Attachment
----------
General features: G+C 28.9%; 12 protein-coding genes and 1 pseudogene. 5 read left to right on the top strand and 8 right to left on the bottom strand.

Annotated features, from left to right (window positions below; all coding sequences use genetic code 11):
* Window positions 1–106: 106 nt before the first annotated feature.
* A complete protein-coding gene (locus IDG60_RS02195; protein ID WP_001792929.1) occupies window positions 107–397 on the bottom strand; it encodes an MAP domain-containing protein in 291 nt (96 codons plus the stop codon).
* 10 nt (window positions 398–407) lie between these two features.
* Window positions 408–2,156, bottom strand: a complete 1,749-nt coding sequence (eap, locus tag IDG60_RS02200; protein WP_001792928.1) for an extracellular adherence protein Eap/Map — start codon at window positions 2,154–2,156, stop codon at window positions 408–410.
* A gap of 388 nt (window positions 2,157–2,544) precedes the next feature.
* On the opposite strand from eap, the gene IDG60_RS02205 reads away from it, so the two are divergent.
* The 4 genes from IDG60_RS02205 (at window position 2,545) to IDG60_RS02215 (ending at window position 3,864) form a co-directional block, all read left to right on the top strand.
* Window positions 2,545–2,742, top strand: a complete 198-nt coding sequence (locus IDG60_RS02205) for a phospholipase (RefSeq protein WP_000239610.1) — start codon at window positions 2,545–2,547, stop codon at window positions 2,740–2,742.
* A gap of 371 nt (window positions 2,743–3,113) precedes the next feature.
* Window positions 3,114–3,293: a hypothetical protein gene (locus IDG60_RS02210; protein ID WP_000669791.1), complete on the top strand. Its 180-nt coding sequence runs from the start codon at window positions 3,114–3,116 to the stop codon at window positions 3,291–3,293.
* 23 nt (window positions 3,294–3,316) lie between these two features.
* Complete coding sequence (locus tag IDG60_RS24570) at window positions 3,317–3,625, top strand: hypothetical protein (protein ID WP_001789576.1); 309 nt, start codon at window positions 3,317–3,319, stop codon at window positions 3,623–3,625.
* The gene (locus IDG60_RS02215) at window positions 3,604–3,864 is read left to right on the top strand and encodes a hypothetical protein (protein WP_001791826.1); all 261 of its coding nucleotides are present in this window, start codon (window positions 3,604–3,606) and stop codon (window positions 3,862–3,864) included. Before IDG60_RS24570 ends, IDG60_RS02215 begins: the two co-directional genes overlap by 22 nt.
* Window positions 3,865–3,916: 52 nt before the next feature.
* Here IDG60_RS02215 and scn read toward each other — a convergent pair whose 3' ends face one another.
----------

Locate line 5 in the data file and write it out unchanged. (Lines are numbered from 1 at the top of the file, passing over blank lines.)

* 10 nt (window positions 398–407) lie between these two features.